How to breastfeed a premature baby
How to breastfeed a premature baby?
Even if your baby is not well and he is very small it is very important that you spend as much time with you baby as possible, this will help promote breastfeeding, boost your milk supply and of course encourage bonding between you and your baby. Every feed your baby consumes is valuable, this first milk is often called ‘liquid gold’ so even if your baby is consuming small quantities, every drop counts. If your baby is not ready to feed, you’ll need to express often to build up your milk supply. See the expressing section to find out how.
Moving on to breastfeeding
While holding your baby skin to skin you might notice him trying to move towards the breast and ‘rooting’ for the breast. To encourage him you could express a little breast milk and bring him towards your breast. He may smell and lick some of the milk, but it might take more time before he begins to suckle. Holding him close to the breast will encourage his rooting, suckling and swallowing reflexes. When starting to feed he may only take a few suckles and then fall asleep. This is normal as tiny premature babies tend to tire quickly. This is why your baby will get the rest of your milk via a feeding cup or tube.
Don’t be scared to ask for advice during this time. Having a premature baby and being in a hospital can be overwhelming and tiring. Don’t feel afraid to ask the staff about the machines your baby is attached to. The more you know and understand the more confident you will feel.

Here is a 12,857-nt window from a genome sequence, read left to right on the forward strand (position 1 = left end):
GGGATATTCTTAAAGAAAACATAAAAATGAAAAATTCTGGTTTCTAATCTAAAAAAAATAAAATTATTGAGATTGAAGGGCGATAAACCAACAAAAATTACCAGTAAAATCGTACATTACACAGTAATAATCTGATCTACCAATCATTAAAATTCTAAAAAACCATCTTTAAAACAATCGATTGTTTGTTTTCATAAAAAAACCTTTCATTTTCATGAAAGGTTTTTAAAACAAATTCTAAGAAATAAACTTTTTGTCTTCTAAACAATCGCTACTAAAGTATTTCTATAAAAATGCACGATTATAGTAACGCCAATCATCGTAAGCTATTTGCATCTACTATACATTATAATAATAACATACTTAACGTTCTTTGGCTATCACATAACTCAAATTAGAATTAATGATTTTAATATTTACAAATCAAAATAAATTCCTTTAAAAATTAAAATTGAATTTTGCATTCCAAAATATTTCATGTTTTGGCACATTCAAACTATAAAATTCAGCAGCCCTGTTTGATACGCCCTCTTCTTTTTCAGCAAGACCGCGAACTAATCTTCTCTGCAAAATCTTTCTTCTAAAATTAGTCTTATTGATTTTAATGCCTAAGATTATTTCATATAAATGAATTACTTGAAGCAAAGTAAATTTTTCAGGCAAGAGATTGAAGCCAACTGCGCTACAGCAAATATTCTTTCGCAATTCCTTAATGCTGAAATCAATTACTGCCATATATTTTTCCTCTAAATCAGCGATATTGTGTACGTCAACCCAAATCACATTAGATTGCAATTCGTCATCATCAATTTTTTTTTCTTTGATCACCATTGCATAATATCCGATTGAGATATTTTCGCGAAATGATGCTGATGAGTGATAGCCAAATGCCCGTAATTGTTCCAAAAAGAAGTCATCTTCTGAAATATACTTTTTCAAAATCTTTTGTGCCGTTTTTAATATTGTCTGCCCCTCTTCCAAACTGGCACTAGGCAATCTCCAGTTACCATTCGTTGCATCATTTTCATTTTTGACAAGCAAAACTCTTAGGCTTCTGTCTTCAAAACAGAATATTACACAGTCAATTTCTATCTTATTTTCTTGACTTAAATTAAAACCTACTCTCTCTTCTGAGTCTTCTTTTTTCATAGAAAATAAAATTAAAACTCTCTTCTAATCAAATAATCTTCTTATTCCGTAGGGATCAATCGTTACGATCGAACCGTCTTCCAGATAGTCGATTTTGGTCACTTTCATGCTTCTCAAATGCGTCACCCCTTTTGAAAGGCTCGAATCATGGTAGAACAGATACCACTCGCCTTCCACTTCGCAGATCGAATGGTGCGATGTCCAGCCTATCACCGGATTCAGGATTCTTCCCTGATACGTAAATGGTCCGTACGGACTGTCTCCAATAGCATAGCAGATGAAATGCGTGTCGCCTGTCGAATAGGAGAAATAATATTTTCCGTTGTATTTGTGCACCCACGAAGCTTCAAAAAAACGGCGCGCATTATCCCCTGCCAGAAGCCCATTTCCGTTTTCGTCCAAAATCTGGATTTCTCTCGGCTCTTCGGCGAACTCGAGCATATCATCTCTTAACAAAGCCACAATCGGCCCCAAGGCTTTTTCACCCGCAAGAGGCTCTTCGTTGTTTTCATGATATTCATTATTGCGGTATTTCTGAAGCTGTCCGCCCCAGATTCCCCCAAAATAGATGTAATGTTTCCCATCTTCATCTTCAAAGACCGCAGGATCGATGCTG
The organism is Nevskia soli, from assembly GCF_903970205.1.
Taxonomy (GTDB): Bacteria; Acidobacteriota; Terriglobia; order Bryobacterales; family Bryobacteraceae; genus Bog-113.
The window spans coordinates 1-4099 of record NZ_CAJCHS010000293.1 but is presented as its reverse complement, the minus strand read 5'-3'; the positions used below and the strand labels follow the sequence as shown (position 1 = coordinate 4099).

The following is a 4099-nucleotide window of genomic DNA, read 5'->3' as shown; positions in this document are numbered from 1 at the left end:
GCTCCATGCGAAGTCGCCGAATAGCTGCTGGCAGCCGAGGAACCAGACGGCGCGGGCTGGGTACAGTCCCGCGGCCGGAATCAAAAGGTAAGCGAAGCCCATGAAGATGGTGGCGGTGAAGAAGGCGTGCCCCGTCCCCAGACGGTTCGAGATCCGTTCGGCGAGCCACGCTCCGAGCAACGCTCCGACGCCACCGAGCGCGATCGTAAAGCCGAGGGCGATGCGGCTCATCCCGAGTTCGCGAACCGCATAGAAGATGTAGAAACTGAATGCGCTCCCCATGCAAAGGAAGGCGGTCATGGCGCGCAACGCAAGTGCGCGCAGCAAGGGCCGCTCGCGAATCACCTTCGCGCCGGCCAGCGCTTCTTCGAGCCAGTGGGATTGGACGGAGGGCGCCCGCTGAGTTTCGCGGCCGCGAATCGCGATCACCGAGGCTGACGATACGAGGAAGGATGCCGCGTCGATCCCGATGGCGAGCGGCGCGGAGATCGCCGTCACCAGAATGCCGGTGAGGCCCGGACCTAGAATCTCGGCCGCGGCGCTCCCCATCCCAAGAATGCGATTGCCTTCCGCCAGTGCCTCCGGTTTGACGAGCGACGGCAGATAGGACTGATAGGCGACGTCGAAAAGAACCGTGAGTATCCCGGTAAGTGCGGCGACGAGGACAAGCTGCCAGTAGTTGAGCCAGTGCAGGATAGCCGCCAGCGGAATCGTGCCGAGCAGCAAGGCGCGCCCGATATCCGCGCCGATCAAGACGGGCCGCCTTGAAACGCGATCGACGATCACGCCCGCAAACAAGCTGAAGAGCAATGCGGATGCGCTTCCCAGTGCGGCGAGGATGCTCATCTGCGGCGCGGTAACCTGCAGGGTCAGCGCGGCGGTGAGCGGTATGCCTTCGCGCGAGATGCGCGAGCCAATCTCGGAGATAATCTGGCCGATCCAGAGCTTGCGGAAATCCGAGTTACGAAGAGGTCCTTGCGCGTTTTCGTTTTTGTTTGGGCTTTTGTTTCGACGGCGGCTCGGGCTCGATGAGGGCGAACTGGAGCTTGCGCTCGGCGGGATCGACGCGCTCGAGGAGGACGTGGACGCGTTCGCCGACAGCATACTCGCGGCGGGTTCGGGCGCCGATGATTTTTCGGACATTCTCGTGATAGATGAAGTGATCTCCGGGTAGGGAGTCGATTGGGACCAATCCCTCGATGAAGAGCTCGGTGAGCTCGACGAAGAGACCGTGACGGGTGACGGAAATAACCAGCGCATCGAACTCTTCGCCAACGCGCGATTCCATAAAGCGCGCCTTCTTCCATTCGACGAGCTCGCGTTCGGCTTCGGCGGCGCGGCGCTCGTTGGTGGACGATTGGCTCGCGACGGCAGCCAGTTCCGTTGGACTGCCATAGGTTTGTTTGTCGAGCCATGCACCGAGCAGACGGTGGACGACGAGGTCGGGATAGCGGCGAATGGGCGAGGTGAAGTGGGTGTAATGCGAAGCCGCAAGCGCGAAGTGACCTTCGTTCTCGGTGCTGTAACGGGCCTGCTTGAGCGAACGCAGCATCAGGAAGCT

MILK MATTERS “Mothers expressing for others”
Did you know that 50ml of breast milk a day could save a baby’s life?
Milk Matters, a registered NGO and NPO, provides pasteurised, donor breas tmilk to hospitals for vulnerable, premature, babies who cannot get the breast milk they need from their own mothers. We focus on the tiniest babies of under 1.5kg, who thrive on the irreplaceable nutrients, growth factors and antibodies in human milk. Most importantly these babies are not exposed to the debilitating and potentially fatal risk of necrotising enterocolitis, associated with formula feeding and prematurity. Necrotising enterocolitis is a serious illness that causes the bowel to go gangrenous and can potentially be life threatening. Providing these babies with breast milk is the single most effective way of preventing these complications and ensuring that babies go home sooner.
It is really easy to do. In Just 5 simple steps you can donate your extra breast milk and make a huge difference to the life of a premature infant.
Step 1: Contact Milk Matters via email, firstname.lastname@example.org or call us on 021 659 5599 or 082 895 8004 to find out where your nearest depot is.
Step 2: Complete a simple lifestyle questionnaire and HIV and Hepatitis B test referral form.
Step 3: Visit your nearest depot to collect sterile bottles to start expressing into.
Step 4: Drop off your batches of frozen breast milk at your nearest depot.
Step 5: Go for an HIV and Hepatitis B tests at your nearest Pathcare (at no cost to you).
Your milk will then be given to premature, vulnerable infants!
List of Milk Banks in South Africa
Pretoria – Milky Hearts: 078 223 8622
KwaZulu Natal – iThemba Lethu: (031) 2617723
Gauteng – South African Breast Milk Reserve: (011) 482 1920 | email@example.com
Western Cape – Milk Matters: (021) 659 5599 | Cell: 082 895 8004 | Fax (SA only): 086 515 8125
Human Milk Bank Association South Africa: (031) 266 0567 | www.hmbasa.org.za
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*Important : The information provided is for information purposes only. No medical diagnosis or prescription can be inferred or is implied. Please consult your doctor for medical advice.